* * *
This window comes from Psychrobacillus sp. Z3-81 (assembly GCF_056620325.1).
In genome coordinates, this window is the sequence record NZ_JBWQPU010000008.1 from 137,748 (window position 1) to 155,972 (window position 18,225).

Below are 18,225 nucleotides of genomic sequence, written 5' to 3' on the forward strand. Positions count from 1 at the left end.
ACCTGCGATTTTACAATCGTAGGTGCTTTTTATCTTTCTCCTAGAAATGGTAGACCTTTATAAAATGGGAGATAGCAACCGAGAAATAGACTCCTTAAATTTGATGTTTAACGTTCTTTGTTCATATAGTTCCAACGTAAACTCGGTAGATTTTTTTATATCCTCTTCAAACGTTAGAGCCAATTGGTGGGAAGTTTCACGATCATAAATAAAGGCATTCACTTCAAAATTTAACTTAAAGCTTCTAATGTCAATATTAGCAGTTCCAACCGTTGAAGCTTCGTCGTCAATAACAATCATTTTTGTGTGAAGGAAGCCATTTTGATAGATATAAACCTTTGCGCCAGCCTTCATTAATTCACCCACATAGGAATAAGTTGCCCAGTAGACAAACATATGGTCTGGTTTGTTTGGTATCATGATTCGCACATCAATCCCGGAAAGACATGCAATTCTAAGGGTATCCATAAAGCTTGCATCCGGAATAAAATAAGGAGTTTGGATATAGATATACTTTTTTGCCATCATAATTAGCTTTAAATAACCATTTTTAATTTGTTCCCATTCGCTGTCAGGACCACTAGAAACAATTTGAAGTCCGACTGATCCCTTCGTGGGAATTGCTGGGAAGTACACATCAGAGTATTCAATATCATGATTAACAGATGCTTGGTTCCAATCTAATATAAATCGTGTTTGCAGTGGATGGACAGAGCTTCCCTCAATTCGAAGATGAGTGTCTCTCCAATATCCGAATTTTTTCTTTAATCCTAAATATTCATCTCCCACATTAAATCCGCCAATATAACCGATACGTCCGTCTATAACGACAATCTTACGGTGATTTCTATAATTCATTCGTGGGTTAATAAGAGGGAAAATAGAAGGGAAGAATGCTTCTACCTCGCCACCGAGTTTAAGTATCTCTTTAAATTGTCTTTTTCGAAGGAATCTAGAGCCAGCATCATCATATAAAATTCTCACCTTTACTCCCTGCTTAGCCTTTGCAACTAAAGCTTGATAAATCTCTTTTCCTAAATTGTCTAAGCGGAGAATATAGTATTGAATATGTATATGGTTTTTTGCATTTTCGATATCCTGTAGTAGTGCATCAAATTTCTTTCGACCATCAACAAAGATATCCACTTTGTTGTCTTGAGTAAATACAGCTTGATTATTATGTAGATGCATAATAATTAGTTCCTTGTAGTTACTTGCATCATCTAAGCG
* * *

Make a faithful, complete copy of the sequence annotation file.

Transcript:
This window comes from Psychrobacillus sp. Z3-81 (assembly GCF_056620325.1).
In genome coordinates, this window is the sequence record NZ_JBWQPU010000008.1 from 137,748 (window position 1) to 155,972 (window position 18,225).

Below are 18,225 nucleotides of genomic sequence, written 5' to 3' on the forward strand. Positions count from 1 at the left end.
ACCTGCGATTTTACAATCGTAGGTGCTTTTTATCTTTCTCCTAGAAATGGTAGACCTTTATAAAATGGGAGATAGCAACCGAGAAATAGACTCCTTAAATTTGATGTTTAACGTTCTTTGTTCATATAGTTCCAACGTAAACTCGGTAGATTTTTTTATATCCTCTTCAAACGTTAGAGCCAATTGGTGGGAAGTTTCACGATCATAAATAAAGGCATTCACTTCAAAATTTAACTTAAAGCTTCTAATGTCAATATTAGCAGTTCCAACCGTTGAAGCTTCGTCGTCAATAACAATCATTTTTGTGTGAAGGAAGCCATTTTGATAGATATAAACCTTTGCGCCAGCCTTCATTAATTCACCCACATAGGAATAAGTTGCCCAGTAGACAAACATATGGTCTGGTTTGTTTGGTATCATGATTCGCACATCAATCCCGGAAAGACATGCAATTCTAAGGGTATCCATAAAGCTTGCATCCGGAATAAAATAAGGAGTTTGGATATAGATATACTTTTTTGCCATCATAATTAGCTTTAAATAACCATTTTTAATTTGTTCCCATTCGCTGTCAGGACCACTAGAAACAATTTGAAGTCCGACTGATCCCTTCGTGGGAATTGCTGGGAAGTACACATCAGAGTATTCAATATCATGATTAACAGATGCTTGGTTCCAATCTAATATAAATCGTGTTTGCAGTGGATGGACAGAGCTTCCCTCAATTCGAAGATGAGTGTCTCTCCAATATCCGAATTTTTTCTTTAATCCTAAATATTCATCTCCCACATTAAATCCGCCAATATAACCGATACGTCCGTCTATAACGACAATCTTACGGTGATTTCTATAATTCATTCGTGGGTTAATAAGAGGGAAAATAGAAGGGAAGAATGCTTCTACCTCGCCACCGAGTTTAAGTATCTCTTTAAATTGTCTTTTTCGAAGGAATCTAGAGCCAGCATCATCATATAAAATTCTCACCTTTACTCCCTGCTTAGCCTTTGCAACTAAAGCTTGATAAATCTCTTTTCCTAAATTGTCTAAGCGGAGAATATAGTATTGAATATGTATATGGTTTTTTGCATTTTCGATATCCTGTAGTAGTGCATCAAATTTCTTTCGACCATCAACAAAGATATCCACTTTGTTGTCTTGAGTAAATACAGCTTGATTATTATGTAGATGCATAATAATTAGTTCCTTGTAGTTACTTGCATCATCTAAGCG